Journal of Neurology

, Volume 255, Supplement 5, pp 8–17

Genes associated with Parkinson syndrome

  • Saskia Biskup
  • Manfred Gerlach
  • Andreas Kupsch
  • Heinz Reichmann
  • Peter Riederer
  • Peter Vieregge
  • Ullrich Wüllner
  • Thomas Gasser
Article

DOI: 10.1007/s00415-008-5005-2

Cite this article as:
Biskup, S., Gerlach, M., Kupsch, A. et al. J Neurol (2008) 255(Suppl 5): 8. doi:10.1007/s00415-008-5005-2

Abstract

Genetic findings have changed our views on Parkinson’s disease (PD) and parkinsonism, which will be collectively referred to as Parkinsonian Syndrome (PS) in the present manuscript. Mutations in several genes are found to cause monogenic forms of the disorder. Point mutations, duplications and triplications in the α-synuclein gene cause a rare dominant form of PS in families. Mutations in the leucine-rich repeat kinase 2 (LRRK2) gene have been identified as a much more common cause for dominant PS, especially in certain ethnic groups, while mutations in the parkin gene, in DJ-1, PINK1 and ATP13A2 cause autosomal recessive parkinsonism of early onset. The monogenic variants are important tools in identifying cellular pathways that also shed light on the molecular pathogenesis of sporadic PS and some of these genes may play a role in the etiology of the common sporadic form of PS. Here we add recent findings to a greatly challenging puzzle.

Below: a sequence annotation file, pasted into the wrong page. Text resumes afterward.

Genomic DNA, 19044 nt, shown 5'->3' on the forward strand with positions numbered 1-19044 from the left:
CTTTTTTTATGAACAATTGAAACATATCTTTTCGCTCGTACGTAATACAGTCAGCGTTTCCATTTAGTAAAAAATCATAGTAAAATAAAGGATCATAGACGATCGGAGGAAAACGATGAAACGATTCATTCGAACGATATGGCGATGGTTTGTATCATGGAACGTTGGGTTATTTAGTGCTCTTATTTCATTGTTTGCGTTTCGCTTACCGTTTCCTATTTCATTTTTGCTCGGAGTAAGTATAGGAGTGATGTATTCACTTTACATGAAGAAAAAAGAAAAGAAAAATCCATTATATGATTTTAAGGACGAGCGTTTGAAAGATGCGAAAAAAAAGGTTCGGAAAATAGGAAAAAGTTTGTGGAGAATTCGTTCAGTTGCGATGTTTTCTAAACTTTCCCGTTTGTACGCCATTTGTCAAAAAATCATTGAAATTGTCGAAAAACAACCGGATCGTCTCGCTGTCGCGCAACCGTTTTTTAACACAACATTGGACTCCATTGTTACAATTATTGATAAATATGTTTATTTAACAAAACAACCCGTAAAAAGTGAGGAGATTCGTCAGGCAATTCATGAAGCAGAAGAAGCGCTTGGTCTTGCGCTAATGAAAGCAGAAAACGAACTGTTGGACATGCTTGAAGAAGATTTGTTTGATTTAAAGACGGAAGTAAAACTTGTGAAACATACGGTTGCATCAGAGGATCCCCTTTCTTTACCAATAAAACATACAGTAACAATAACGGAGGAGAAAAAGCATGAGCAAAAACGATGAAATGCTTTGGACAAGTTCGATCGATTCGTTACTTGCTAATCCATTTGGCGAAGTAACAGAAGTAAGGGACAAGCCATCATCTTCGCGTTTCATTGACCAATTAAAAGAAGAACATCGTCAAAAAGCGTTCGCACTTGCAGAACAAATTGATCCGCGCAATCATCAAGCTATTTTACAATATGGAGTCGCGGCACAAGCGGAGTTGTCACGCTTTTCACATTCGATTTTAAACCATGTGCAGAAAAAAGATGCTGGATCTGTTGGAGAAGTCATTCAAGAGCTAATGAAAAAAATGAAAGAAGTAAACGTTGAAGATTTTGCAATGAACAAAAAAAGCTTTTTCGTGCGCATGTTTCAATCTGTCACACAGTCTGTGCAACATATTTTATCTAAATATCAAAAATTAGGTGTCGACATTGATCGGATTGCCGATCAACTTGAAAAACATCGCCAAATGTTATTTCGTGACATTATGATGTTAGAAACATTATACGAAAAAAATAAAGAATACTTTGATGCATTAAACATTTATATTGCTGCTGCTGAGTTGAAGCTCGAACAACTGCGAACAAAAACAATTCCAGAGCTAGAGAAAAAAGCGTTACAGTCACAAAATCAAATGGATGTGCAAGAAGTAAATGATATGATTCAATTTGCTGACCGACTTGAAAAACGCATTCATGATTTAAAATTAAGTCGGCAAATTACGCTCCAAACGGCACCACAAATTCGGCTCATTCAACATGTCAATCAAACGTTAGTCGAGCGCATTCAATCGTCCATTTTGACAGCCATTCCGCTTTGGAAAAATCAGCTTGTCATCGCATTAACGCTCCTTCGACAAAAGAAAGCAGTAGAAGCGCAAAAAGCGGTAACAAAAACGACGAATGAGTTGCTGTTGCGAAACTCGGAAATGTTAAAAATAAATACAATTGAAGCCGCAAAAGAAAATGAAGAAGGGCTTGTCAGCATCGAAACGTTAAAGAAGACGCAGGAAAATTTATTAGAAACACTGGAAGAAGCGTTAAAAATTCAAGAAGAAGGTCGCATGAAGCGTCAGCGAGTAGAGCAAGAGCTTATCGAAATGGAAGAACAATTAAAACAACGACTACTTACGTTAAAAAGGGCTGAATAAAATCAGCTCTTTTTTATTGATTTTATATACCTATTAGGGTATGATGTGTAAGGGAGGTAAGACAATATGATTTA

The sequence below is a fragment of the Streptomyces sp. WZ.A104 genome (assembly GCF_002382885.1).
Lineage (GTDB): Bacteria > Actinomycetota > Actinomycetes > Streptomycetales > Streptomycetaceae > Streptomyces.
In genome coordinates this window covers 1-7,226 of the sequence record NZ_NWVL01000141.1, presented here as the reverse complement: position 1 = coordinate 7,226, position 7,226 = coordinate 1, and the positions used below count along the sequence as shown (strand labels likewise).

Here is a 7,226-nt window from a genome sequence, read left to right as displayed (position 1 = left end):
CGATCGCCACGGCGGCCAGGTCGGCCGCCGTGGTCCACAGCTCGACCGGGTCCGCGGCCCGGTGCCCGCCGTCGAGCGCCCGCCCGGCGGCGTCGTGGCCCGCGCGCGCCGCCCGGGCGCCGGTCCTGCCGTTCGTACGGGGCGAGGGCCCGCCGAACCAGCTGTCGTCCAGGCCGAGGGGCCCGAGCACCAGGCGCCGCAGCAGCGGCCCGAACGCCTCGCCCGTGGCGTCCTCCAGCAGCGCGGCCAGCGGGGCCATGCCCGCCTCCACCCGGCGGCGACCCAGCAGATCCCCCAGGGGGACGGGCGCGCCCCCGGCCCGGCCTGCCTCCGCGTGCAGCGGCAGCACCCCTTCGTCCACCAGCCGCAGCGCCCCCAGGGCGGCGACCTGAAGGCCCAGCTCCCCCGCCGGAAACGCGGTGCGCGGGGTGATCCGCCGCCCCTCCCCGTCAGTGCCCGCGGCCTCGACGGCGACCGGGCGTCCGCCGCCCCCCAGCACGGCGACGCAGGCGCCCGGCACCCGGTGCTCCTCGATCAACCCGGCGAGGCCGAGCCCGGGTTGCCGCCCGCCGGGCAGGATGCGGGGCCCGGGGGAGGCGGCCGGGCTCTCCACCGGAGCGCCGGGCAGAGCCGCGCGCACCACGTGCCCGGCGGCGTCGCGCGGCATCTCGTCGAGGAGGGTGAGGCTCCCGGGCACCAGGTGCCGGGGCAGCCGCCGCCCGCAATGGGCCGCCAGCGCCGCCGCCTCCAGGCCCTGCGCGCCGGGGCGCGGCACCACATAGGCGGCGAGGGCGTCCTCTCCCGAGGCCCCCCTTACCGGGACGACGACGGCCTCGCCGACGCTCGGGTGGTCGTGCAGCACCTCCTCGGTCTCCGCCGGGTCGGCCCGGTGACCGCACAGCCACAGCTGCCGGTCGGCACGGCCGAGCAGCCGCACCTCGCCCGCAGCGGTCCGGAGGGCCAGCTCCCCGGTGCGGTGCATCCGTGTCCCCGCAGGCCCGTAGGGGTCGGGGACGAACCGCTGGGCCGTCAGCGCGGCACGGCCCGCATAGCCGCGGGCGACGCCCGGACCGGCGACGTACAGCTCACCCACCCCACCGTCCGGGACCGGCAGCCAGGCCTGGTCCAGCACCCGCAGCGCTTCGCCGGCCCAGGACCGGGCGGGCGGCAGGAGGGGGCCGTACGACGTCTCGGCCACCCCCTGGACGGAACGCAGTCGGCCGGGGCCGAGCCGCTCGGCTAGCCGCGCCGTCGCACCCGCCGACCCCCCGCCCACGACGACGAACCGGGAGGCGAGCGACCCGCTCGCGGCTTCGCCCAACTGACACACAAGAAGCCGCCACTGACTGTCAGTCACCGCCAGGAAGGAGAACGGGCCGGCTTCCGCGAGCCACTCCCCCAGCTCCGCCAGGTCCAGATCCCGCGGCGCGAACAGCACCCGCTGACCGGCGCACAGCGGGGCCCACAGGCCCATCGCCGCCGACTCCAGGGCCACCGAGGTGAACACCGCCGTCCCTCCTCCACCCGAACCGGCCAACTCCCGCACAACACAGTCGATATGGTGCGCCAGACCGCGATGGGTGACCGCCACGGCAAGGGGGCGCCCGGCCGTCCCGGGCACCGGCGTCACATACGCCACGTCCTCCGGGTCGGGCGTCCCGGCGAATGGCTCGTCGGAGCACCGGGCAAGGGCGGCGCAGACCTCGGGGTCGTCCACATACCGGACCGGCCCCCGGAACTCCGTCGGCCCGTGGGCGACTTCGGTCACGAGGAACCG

Key words

Parkinson’s disease genetics LRRK2 synuclein parkin PINK1 DJ1 ATP13A2 

Copyright information

© Springer 2008

Authors and Affiliations

  • Saskia Biskup
    • 2
    • 3
  • Manfred Gerlach
    • 4
  • Andreas Kupsch
    • 5
  • Heinz Reichmann
    • 6
  • Peter Riederer
    • 7
  • Peter Vieregge
    • 8
  • Ullrich Wüllner
    • 9
  • Thomas Gasser
    • 1
    • 2
  1. 1.Dept. of Neurodegenerative Diseases, Hertie-Institute for Clinical Brain ResearchUniversity of TübingenTübingenGermany
  2. 2.Dept. of Neurodegenerative Diseases, Hertie-Institute for Clinical Brain ResearchUniversity of TübingenTübingenGermany
  3. 3.Dept. of Medical GeneticsUniversity of TübingenTübingenGermany
  4. 4.Dept. of Child and Adolescent Psychiatry Psychosomatics and Psychotherapy, Laboratory for Clinical NeurobiologyUniversity of WürzburgWürzburgGermany
  5. 5.Dept. of NeurologyCharité, Campus VirchowBerlinGermany
  6. 6.Dept. of NeurologyTechnical University of DresdenDresdenGermany
  7. 7.Dept. of Clinical NeurochemistryUniversity of WuerzburgWuerzburgGermany
  8. 8.Dept. of NeurologyKlinikum Lippe-LemgoLemgoGermany
  9. 9.Dept. of NeurologyUniversity of BonnBonnGermany

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